The modern world is a dynamically developing system in which each of us occupies a certain place. To be a successful and sought-after representative in our professional and personal life, we need to constantly develop and improve our skills. Without the skills and abilities of critical reflection, this is impossible.
Teachers often assign students to include critical reflection in their papers. This makes most ask for the professional essay writing help from CustomWritings.com experts because it isn’t an easy task to do without extra help.
What Does It Mean to Think Critically?
Critical reflection is based on the rules of formal logic, theory and practice of argumentation, rhetoric and scientific epistemology (a branch of philosophy that deals with tools and limitations of cognitive activity). One of the prominent theorists in this field was Karl Popper, who considered critical reflection the foundation of all rationality. Knowledge, according to Popper, does not exist without the practice of putting forward hypotheses, substantiating or refuting them.
The Formation of Critical Reflection Skills in College
The formation of critical reflection skills and abilities is ongoing, but a special role should be given to this process when a person is at the stage of becoming an individual, forming a life position, and gaining knowledge. A large role in the process of mastering the skills of critical reflection is currently played by all educational organizations, and, of course, the university is not the least in this series. It is at the stage of a college education when students move to a new stage of their development, the ability to think critically is actively formed.
According to the researcher D. Halpern, “prospective education should be based on two inseparable principles: the ability to quickly navigate the rapidly growing flow of information and find the right one and the ability to comprehend and apply the information received”. One cannot but agree with the above statement since the modern system of higher education and the entire educational process have undergone significant changes.
And if the teacher used to be the leader in the classroom, being the source of basic information, the coordinator of student actions, now, in connection with the transition to the undergraduate system, students are given greater freedom of action in choosing study guides, searching for information and the ways how to process it. And it is in this situation that one needs to possess critical reflection skills, which implies a “thoughtful attitude to what is happening”.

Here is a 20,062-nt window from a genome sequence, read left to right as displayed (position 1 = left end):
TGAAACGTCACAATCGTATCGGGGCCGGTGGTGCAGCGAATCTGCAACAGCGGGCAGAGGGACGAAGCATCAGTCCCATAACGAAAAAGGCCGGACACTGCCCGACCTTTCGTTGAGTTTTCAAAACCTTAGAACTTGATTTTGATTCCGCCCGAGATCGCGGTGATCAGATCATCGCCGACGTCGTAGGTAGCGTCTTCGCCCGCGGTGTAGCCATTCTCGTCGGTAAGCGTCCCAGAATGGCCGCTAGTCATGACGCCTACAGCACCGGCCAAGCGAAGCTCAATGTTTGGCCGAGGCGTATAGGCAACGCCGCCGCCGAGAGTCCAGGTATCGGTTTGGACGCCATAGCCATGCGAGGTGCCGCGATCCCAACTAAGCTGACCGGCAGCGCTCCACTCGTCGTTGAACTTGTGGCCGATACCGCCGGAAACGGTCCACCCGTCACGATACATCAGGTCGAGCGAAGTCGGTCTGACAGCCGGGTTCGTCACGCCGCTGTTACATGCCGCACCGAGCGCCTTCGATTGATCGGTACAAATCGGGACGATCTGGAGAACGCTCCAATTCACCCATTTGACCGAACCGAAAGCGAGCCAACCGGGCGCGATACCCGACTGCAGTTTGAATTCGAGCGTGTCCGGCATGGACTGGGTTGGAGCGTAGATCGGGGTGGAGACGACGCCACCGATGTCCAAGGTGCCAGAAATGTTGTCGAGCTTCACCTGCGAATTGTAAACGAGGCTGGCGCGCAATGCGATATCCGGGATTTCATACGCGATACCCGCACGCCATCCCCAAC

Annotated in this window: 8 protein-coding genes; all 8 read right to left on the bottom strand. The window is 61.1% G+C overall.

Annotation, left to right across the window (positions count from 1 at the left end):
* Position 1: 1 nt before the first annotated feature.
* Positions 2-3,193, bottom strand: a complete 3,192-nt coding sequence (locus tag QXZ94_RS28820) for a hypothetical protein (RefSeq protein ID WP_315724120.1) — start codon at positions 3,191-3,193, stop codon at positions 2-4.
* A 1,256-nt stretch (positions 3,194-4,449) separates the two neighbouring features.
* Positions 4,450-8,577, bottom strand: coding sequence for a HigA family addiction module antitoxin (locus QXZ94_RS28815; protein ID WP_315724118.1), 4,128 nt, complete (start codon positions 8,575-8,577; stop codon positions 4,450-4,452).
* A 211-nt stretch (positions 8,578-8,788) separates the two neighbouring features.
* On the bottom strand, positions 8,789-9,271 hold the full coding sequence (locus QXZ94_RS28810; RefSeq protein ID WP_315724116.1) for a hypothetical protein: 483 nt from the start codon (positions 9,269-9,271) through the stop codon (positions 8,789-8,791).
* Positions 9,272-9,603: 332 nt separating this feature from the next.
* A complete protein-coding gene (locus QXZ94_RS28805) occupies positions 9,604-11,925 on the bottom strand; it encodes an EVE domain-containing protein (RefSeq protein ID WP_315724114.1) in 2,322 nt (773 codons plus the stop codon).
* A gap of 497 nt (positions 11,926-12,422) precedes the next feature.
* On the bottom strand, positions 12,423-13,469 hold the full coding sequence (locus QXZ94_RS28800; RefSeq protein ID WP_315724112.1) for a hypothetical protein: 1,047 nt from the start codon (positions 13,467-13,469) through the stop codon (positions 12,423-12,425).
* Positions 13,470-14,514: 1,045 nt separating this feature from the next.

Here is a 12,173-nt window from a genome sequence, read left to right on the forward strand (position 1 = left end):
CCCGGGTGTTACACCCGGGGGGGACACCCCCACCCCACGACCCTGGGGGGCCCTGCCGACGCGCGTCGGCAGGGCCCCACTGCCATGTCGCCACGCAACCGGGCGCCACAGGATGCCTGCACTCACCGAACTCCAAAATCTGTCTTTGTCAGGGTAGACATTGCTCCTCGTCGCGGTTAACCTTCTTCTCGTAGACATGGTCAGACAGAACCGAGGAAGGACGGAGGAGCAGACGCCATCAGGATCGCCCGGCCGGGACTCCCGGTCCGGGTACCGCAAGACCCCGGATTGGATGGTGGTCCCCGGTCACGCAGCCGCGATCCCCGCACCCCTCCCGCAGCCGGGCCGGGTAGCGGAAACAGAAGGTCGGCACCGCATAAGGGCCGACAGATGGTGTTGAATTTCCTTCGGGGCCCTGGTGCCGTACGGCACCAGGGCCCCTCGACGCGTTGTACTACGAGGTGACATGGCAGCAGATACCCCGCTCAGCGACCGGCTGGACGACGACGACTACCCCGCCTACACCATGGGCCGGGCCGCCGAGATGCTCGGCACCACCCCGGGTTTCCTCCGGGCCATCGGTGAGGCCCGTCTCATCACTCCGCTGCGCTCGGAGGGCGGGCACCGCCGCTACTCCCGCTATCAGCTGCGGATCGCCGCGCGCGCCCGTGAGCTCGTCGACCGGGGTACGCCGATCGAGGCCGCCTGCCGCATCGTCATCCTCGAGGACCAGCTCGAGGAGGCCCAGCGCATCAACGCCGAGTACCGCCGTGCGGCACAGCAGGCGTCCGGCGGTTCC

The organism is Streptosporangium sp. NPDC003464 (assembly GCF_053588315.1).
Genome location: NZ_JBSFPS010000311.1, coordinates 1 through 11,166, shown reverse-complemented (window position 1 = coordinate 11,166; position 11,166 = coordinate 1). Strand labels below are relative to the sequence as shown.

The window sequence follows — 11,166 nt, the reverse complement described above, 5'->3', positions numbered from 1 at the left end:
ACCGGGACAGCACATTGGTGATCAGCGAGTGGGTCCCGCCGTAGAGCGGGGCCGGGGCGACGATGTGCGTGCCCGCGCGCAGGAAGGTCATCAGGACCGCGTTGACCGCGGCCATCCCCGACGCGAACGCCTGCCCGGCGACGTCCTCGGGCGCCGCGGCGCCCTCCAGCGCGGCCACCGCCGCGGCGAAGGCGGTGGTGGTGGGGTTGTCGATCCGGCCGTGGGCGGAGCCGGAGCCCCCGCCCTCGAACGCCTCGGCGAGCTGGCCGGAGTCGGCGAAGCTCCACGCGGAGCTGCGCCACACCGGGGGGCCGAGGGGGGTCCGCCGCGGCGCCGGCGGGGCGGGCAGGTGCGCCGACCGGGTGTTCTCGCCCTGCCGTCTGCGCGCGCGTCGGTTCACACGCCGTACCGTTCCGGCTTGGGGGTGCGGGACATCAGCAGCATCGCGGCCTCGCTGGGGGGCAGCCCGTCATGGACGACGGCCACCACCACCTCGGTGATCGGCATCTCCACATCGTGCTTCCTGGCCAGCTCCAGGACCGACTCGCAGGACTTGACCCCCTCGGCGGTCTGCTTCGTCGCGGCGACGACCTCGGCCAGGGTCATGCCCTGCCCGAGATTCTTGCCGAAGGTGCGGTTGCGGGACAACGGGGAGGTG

How Important Is It to Have Critical Reflection Skills for a Student?
A student who knows how to think critically has a variety of ways of interpreting and evaluating an informational message, is able to highlight contradictions and types of structures present in the text, to argue his point of view, relying not only on logic (which is important) but also on the interlocutor’s ideas. Such a student feels confident in working with various types of information, and can effectively use a wide variety of resources.
At the level of values, a critically thinking student knows how to effectively interact with information spaces, fundamentally accepting the multipolarity of the world around, the possibility of the coexistence of various points of view within the framework of universal values. A critically thinking person finds his/her own solution to the problem and reinforces this solution with reasonable, reasonable arguments. He/she also realizes that other solutions to the same problem are possible, and tries to prove that the solution he chooses is more logical and rational than others.
What Is True and False Criticism?
The basic structure of any argument is given by the following model: things are X and the reason why things are such is Y. There is something that they are trying to prove to us, and there is something with which it is done. To treat material critically means to learn to separate one from the other and to be attentive to their ratio. Is it possible to draw other conclusions based on the same data? To what extent do the arguments justify the author’s conclusion?
Rejecting someone else’s inference simply because we don’t like it does not mean to be critical of it. It means simply not understanding its essence. Sometimes even the most intelligent and enlightened people are tempted to look at things simplistically. Another mistake that often underlies our false conclusions is the myth of “right answers.” Many questions really have the only relatively accurate answer.
For example, there is no need to discuss what the distance to the moon is – you can simply find out in the directory. But most of the questions require reflection, and the answers to them can be very different. Therefore, it is not enough just to make inquiries in an authoritative source: you need to evaluate how convincingly the given data are justified and try to build your own chain of reasoning.